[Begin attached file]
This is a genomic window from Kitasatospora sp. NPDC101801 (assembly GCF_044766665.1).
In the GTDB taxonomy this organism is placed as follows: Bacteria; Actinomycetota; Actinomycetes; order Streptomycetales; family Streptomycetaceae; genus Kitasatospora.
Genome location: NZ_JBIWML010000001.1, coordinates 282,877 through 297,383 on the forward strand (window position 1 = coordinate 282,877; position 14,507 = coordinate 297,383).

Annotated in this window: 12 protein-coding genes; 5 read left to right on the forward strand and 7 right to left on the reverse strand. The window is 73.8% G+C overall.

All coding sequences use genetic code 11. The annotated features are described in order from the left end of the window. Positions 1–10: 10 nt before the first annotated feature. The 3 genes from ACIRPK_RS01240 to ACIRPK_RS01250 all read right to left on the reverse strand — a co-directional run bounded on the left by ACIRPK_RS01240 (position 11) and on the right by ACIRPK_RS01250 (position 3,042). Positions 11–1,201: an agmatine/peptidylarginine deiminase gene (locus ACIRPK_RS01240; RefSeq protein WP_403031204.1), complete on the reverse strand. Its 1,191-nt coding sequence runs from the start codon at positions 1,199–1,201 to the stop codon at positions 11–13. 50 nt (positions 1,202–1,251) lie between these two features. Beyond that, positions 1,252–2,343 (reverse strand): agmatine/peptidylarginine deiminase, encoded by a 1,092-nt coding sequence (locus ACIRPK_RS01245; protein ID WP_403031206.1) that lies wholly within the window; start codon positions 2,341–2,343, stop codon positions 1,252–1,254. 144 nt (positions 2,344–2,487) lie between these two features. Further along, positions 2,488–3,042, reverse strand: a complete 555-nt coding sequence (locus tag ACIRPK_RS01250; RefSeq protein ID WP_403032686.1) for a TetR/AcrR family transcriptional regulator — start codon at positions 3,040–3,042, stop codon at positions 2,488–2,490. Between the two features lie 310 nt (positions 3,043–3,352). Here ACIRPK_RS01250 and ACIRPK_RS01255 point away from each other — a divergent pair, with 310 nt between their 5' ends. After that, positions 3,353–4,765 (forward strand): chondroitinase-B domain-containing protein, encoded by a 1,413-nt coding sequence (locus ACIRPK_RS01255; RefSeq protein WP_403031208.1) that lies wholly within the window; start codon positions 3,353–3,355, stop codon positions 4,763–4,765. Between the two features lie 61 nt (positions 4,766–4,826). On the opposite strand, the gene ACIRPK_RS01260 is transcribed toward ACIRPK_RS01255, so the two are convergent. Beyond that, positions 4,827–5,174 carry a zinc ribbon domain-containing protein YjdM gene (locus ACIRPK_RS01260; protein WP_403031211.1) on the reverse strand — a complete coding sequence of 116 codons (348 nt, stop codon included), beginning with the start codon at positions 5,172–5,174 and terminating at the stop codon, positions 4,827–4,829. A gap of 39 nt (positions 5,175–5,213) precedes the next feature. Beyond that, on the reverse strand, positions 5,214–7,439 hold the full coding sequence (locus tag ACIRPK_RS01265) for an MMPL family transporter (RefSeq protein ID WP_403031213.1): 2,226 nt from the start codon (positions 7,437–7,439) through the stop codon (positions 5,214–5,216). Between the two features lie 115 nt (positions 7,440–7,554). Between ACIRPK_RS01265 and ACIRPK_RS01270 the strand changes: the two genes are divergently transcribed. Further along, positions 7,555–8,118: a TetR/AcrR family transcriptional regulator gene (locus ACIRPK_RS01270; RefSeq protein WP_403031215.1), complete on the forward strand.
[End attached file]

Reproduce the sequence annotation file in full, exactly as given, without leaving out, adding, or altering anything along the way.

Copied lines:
This is a genomic window from Kitasatospora sp. NPDC101801 (assembly GCF_044766665.1).
In the GTDB taxonomy this organism is placed as follows: Bacteria; Actinomycetota; Actinomycetes; order Streptomycetales; family Streptomycetaceae; genus Kitasatospora.
Genome location: NZ_JBIWML010000001.1, coordinates 282,877 through 297,383 on the forward strand (window position 1 = coordinate 282,877; position 14,507 = coordinate 297,383).

Annotated in this window: 12 protein-coding genes; 5 read left to right on the forward strand and 7 right to left on the reverse strand. The window is 73.8% G+C overall.

All coding sequences use genetic code 11. The annotated features are described in order from the left end of the window. Positions 1–10: 10 nt before the first annotated feature. The 3 genes from ACIRPK_RS01240 to ACIRPK_RS01250 all read right to left on the reverse strand — a co-directional run bounded on the left by ACIRPK_RS01240 (position 11) and on the right by ACIRPK_RS01250 (position 3,042). Positions 11–1,201: an agmatine/peptidylarginine deiminase gene (locus ACIRPK_RS01240; RefSeq protein WP_403031204.1), complete on the reverse strand. Its 1,191-nt coding sequence runs from the start codon at positions 1,199–1,201 to the stop codon at positions 11–13. 50 nt (positions 1,202–1,251) lie between these two features. Beyond that, positions 1,252–2,343 (reverse strand): agmatine/peptidylarginine deiminase, encoded by a 1,092-nt coding sequence (locus ACIRPK_RS01245; protein ID WP_403031206.1) that lies wholly within the window; start codon positions 2,341–2,343, stop codon positions 1,252–1,254. 144 nt (positions 2,344–2,487) lie between these two features. Further along, positions 2,488–3,042, reverse strand: a complete 555-nt coding sequence (locus tag ACIRPK_RS01250; RefSeq protein ID WP_403032686.1) for a TetR/AcrR family transcriptional regulator — start codon at positions 3,040–3,042, stop codon at positions 2,488–2,490. Between the two features lie 310 nt (positions 3,043–3,352). Here ACIRPK_RS01250 and ACIRPK_RS01255 point away from each other — a divergent pair, with 310 nt between their 5' ends. After that, positions 3,353–4,765 (forward strand): chondroitinase-B domain-containing protein, encoded by a 1,413-nt coding sequence (locus ACIRPK_RS01255; RefSeq protein WP_403031208.1) that lies wholly within the window; start codon positions 3,353–3,355, stop codon positions 4,763–4,765. Between the two features lie 61 nt (positions 4,766–4,826). On the opposite strand, the gene ACIRPK_RS01260 is transcribed toward ACIRPK_RS01255, so the two are convergent. Beyond that, positions 4,827–5,174 carry a zinc ribbon domain-containing protein YjdM gene (locus ACIRPK_RS01260; protein WP_403031211.1) on the reverse strand — a complete coding sequence of 116 codons (348 nt, stop codon included), beginning with the start codon at positions 5,172–5,174 and terminating at the stop codon, positions 4,827–4,829. A gap of 39 nt (positions 5,175–5,213) precedes the next feature. Beyond that, on the reverse strand, positions 5,214–7,439 hold the full coding sequence (locus tag ACIRPK_RS01265) for an MMPL family transporter (RefSeq protein ID WP_403031213.1): 2,226 nt from the start codon (positions 7,437–7,439) through the stop codon (positions 5,214–5,216). Between the two features lie 115 nt (positions 7,440–7,554). Between ACIRPK_RS01265 and ACIRPK_RS01270 the strand changes: the two genes are divergently transcribed. Further along, positions 7,555–8,118: a TetR/AcrR family transcriptional regulator gene (locus ACIRPK_RS01270; RefSeq protein WP_403031215.1), complete on the forward strand.